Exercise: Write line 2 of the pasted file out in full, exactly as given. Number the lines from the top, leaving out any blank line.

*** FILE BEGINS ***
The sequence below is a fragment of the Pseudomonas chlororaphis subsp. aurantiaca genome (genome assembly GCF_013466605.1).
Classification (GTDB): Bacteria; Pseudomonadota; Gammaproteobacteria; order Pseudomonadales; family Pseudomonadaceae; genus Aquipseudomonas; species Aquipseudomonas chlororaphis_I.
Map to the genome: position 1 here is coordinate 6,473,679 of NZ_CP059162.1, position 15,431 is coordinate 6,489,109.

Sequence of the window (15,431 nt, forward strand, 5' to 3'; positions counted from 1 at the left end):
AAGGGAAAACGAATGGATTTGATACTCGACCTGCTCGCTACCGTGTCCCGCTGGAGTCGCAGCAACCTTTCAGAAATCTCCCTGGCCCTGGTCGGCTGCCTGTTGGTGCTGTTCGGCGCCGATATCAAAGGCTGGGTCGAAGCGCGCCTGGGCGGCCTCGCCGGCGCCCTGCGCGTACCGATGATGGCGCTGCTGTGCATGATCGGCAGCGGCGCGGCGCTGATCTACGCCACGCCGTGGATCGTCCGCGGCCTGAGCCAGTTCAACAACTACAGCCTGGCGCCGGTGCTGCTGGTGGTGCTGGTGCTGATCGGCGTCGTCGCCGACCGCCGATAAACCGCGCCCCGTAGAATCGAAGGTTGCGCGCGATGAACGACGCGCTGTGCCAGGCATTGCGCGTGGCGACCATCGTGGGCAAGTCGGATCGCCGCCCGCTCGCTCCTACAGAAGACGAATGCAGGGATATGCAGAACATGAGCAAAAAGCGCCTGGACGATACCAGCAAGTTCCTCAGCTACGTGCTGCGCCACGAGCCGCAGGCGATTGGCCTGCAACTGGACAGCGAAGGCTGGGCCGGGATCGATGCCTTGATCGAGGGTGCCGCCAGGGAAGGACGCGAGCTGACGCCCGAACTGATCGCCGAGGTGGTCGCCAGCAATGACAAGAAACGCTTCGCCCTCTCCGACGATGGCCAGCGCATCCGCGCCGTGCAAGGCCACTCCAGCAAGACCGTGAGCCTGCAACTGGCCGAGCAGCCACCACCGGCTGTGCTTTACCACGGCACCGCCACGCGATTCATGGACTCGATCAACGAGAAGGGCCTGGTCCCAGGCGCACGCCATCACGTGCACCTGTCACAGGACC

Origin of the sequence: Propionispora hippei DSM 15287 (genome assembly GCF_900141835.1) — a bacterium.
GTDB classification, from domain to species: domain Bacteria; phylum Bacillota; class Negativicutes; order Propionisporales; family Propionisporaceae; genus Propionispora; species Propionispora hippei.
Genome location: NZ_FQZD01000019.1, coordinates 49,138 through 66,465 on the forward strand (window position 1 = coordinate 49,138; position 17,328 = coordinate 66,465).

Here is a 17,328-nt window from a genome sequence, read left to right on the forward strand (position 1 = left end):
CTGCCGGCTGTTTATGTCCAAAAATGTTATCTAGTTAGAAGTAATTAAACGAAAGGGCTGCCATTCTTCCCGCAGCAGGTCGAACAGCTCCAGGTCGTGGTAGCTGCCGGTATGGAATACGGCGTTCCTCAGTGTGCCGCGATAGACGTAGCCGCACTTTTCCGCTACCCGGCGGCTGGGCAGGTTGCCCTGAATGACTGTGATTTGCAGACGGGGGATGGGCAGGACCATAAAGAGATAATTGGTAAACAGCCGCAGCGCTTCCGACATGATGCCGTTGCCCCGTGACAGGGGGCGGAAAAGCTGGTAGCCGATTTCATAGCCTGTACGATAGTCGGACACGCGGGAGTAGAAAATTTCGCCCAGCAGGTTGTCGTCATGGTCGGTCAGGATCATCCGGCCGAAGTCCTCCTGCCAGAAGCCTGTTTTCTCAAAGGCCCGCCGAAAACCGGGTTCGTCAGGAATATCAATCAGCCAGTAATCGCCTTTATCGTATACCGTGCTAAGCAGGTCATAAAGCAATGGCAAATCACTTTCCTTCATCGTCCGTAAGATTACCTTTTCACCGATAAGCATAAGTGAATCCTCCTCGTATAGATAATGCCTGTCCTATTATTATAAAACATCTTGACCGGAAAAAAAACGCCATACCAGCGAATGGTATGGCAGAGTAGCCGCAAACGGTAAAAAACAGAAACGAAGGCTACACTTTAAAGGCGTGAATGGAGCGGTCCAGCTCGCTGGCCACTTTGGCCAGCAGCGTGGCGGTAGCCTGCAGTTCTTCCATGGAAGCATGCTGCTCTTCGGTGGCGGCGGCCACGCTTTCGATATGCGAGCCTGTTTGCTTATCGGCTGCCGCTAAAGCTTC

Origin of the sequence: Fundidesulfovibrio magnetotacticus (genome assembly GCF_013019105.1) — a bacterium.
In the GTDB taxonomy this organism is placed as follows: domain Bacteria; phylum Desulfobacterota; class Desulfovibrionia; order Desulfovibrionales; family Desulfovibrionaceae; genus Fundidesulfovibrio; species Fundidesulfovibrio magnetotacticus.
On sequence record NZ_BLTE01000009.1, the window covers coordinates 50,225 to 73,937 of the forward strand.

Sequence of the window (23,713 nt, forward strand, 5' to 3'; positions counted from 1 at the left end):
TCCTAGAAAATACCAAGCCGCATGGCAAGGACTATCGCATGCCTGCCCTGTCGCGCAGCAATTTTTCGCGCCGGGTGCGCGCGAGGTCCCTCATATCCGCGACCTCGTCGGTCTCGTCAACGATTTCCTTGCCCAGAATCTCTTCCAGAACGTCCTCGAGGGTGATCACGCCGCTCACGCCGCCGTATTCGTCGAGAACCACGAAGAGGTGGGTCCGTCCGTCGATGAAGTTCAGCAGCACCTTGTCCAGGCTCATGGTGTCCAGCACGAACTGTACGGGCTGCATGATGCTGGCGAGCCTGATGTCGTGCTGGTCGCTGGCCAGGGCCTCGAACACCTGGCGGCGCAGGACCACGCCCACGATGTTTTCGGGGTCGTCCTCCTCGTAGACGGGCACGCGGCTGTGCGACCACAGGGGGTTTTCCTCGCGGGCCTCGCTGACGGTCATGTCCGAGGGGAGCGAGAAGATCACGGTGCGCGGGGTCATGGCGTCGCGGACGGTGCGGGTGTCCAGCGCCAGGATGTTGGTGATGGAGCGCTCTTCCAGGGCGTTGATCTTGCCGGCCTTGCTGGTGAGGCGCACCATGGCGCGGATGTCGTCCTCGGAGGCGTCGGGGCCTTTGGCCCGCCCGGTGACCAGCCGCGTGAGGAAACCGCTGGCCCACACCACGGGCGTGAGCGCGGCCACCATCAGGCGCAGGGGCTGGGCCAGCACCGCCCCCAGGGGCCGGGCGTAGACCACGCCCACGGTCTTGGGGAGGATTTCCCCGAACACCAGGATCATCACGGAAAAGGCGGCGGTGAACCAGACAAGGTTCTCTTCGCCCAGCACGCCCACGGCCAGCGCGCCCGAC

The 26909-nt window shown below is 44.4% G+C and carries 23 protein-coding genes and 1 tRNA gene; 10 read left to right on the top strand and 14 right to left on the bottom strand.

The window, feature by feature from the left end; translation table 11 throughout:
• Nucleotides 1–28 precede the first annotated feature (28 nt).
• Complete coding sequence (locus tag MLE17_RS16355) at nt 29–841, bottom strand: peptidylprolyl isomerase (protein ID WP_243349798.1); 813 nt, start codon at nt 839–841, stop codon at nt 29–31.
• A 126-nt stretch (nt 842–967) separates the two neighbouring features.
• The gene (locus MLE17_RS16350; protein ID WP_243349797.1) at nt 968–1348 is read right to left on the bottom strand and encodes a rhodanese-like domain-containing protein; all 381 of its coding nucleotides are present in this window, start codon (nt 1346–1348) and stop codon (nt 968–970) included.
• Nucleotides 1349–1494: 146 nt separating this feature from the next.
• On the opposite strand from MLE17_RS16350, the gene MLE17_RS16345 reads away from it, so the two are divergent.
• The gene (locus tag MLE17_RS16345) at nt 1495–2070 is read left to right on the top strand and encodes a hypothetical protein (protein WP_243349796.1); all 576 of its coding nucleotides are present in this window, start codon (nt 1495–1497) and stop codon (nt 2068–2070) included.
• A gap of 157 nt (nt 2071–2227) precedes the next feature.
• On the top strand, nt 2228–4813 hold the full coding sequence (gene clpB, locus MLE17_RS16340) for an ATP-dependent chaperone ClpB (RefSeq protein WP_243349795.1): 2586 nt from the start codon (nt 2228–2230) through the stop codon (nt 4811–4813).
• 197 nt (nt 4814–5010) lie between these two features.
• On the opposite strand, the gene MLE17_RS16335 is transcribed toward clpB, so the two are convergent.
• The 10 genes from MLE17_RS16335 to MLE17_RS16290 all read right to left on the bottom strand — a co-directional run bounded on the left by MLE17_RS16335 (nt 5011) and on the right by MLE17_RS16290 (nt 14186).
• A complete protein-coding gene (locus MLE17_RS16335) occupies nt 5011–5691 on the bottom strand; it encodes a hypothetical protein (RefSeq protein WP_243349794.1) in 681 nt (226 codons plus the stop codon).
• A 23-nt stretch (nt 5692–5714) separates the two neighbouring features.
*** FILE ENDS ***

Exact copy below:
Classification (GTDB): Bacteria; Pseudomonadota; Gammaproteobacteria; order Pseudomonadales; family Pseudomonadaceae; genus Aquipseudomonas; species Aquipseudomonas chlororaphis_I.